A perceived conflict between science and religion has led Americans to rank nearly last among industrialized countries in understanding evolution, educators told a major science conference this weekend.
But research suggests that education changes anti-science attitudes among even the most religious of students, while history shows that science can thrive alongside religion, said Kenneth Miller of Brown University in Providence, Rhode Island.
"Evolution is exhibit A on the cutting edge of the anti-science movement in the U.S.," Miller told a symposium of the American Association for the Advancement of Science.
He said the United States placed second to last — just before Turkey — in a recent survey in 33 countries of how well people understood evolution.
Widespread rejection in America of climate science, and denial of climate change is linked with the "street fight" over evolution, speakers told an audience of mostly American scientists and educators.
But Miller said the stereotype that "rational science is at war with irrational faith" is wrong.
He said popular American culture and religious speakers promote a literal interpretation of the Bible, as well as the idea that morality would not exist without religion.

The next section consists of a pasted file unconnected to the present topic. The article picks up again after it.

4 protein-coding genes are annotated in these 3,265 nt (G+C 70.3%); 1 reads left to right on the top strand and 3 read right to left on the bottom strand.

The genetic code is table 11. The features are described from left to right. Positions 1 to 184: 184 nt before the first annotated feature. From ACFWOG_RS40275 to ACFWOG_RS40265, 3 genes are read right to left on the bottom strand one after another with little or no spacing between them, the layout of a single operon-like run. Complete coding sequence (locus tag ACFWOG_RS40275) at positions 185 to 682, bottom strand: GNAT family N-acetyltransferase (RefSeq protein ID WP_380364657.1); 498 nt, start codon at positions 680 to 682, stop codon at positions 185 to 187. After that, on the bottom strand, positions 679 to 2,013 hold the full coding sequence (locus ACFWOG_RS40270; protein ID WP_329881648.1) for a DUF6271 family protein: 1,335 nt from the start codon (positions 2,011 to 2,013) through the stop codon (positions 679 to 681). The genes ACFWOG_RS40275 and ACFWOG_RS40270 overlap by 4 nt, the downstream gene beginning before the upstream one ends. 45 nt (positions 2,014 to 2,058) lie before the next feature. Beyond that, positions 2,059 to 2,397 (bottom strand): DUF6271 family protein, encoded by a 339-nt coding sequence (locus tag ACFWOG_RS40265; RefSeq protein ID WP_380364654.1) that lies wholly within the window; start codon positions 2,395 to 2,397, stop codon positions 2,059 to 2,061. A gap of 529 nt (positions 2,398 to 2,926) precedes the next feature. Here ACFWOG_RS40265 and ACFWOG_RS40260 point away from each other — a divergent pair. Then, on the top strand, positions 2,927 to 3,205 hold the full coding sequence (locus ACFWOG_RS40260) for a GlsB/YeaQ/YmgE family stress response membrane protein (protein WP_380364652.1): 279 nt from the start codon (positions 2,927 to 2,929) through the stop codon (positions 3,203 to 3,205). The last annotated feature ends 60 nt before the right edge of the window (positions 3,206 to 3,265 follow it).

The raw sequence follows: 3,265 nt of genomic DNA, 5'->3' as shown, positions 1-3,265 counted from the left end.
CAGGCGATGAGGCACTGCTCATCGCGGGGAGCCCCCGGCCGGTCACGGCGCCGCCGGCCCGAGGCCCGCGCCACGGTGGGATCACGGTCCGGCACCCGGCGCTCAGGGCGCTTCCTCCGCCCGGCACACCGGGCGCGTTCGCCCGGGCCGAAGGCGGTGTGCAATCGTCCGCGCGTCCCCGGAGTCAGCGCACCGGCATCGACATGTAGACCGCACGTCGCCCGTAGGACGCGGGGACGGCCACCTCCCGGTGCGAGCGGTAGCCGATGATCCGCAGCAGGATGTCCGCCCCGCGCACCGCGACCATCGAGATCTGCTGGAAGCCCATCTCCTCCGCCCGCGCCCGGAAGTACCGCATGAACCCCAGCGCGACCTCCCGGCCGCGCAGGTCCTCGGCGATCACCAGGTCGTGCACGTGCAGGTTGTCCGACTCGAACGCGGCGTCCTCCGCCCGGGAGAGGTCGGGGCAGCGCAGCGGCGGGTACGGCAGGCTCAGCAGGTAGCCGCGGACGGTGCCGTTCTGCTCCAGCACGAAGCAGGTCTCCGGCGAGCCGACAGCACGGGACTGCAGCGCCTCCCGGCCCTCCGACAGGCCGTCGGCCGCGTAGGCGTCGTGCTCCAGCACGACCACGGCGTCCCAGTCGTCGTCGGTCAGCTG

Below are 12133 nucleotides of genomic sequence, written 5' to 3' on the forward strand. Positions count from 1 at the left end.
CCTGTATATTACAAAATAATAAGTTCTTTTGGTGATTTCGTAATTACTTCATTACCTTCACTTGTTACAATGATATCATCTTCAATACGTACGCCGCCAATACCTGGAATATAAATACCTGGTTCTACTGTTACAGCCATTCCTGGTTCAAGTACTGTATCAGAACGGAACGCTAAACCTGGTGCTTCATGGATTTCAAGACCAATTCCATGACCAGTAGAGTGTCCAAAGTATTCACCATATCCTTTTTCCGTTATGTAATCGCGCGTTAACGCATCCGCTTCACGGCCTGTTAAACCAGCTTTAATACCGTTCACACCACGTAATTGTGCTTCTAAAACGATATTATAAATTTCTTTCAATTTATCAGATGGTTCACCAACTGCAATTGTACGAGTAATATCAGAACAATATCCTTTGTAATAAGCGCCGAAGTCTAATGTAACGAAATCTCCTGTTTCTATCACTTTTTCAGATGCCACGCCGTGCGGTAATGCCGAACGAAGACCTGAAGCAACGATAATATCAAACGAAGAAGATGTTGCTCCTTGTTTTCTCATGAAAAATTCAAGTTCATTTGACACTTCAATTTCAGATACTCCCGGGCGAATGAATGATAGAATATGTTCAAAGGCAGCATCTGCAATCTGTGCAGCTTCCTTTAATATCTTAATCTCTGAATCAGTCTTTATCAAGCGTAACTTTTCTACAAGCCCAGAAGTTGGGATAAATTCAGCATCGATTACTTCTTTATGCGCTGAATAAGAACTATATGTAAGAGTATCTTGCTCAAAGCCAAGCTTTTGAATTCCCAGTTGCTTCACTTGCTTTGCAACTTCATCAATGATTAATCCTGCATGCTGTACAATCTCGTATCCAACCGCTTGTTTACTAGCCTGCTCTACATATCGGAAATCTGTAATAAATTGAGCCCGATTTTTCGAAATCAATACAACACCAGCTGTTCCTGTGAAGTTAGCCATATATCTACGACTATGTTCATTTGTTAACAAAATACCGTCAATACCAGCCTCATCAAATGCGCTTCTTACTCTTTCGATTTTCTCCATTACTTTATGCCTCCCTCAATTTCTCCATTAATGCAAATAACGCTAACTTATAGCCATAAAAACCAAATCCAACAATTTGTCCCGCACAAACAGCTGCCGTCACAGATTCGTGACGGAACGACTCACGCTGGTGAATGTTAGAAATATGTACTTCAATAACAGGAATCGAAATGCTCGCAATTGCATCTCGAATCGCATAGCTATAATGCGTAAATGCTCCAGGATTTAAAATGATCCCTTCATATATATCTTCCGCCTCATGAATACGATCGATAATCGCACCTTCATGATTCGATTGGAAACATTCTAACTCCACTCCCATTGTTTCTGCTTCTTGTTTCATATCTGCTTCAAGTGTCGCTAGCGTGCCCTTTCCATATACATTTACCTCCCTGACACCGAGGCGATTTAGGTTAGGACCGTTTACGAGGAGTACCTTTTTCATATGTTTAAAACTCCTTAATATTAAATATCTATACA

Research shows the perception of religion and science by undergraduate college students who take science courses, even among religious fundamentalists, changes over the years.
"As juniors, they see a conflict between religion and science, and take the religious side," said Miller. "By their senior year, 79 percent said they don't see a conflict, but a collaboration model instead."
"These students changed their attitudes and (came to) regard religion and science as being able to exist side by side."
Miller said he tells his students that some of the most significant scientific breakthroughs were made by religious people, including Augustinian friar Gregor Johann Mendel, the Austrian scientist considered the father of genetics, and Catholic Belgian priest and physicist Georges Lemaitre, whose mathematic models are the basis for the "Big Bang" theory of the origin of the universe.
"Effective education can increase the acceptance of science, but not by bashing religion," he added.
The five-day AAAS annual meeting, one of the world's largest scientific gatherings, wraps up Monday in this western Canadian city.